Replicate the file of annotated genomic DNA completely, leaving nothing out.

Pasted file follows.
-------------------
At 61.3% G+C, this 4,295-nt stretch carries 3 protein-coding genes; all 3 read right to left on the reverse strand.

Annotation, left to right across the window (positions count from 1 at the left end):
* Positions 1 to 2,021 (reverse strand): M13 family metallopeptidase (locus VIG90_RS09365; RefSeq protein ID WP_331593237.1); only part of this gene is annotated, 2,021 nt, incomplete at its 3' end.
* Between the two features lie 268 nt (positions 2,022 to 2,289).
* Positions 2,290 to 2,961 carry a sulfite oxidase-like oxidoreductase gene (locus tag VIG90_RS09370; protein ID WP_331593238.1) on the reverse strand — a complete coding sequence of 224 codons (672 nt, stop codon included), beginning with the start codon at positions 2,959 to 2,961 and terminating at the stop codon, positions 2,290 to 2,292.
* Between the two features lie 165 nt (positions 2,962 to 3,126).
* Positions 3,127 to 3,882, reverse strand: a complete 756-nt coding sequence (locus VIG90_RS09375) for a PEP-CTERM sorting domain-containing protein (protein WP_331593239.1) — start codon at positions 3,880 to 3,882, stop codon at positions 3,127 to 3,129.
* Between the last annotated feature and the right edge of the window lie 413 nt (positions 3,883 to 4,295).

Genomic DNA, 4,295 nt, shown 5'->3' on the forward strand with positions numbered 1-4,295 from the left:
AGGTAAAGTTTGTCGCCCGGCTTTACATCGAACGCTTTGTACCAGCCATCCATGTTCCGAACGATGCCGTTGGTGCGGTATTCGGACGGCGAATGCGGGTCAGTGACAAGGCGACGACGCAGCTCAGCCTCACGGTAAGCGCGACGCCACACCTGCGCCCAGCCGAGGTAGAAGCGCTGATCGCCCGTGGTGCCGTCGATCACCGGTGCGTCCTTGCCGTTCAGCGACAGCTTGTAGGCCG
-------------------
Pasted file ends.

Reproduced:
At 61.3% G+C, this 4,295-nt stretch carries 3 protein-coding genes; all 3 read right to left on the reverse strand.

Annotation, left to right across the window (positions count from 1 at the left end):
* Positions 1 to 2,021 (reverse strand): M13 family metallopeptidase (locus VIG90_RS09365; RefSeq protein ID WP_331593237.1); only part of this gene is annotated, 2,021 nt, incomplete at its 3' end.
* Between the two features lie 268 nt (positions 2,022 to 2,289).
* Positions 2,290 to 2,961 carry a sulfite oxidase-like oxidoreductase gene (locus tag VIG90_RS09370; protein ID WP_331593238.1) on the reverse strand — a complete coding sequence of 224 codons (672 nt, stop codon included), beginning with the start codon at positions 2,959 to 2,961 and terminating at the stop codon, positions 2,290 to 2,292.
* Between the two features lie 165 nt (positions 2,962 to 3,126).
* Positions 3,127 to 3,882, reverse strand: a complete 756-nt coding sequence (locus VIG90_RS09375) for a PEP-CTERM sorting domain-containing protein (protein WP_331593239.1) — start codon at positions 3,880 to 3,882, stop codon at positions 3,127 to 3,129.
* Between the last annotated feature and the right edge of the window lie 413 nt (positions 3,883 to 4,295).

Genomic DNA, 4,295 nt, shown 5'->3' on the forward strand with positions numbered 1-4,295 from the left:
AGGTAAAGTTTGTCGCCCGGCTTTACATCGAACGCTTTGTACCAGCCATCCATGTTCCGAACGATGCCGTTGGTGCGGTATTCGGACGGCGAATGCGGGTCAGTGACAAGGCGACGACGCAGCTCAGCCTCACGGTAAGCGCGACGCCACACCTGCGCCCAGCCGAGGTAGAAGCGCTGATCGCCCGTGGTGCCGTCGATCACCGGTGCGTCCTTGCCGTTCAGCGACAGCTTGTAGGCCG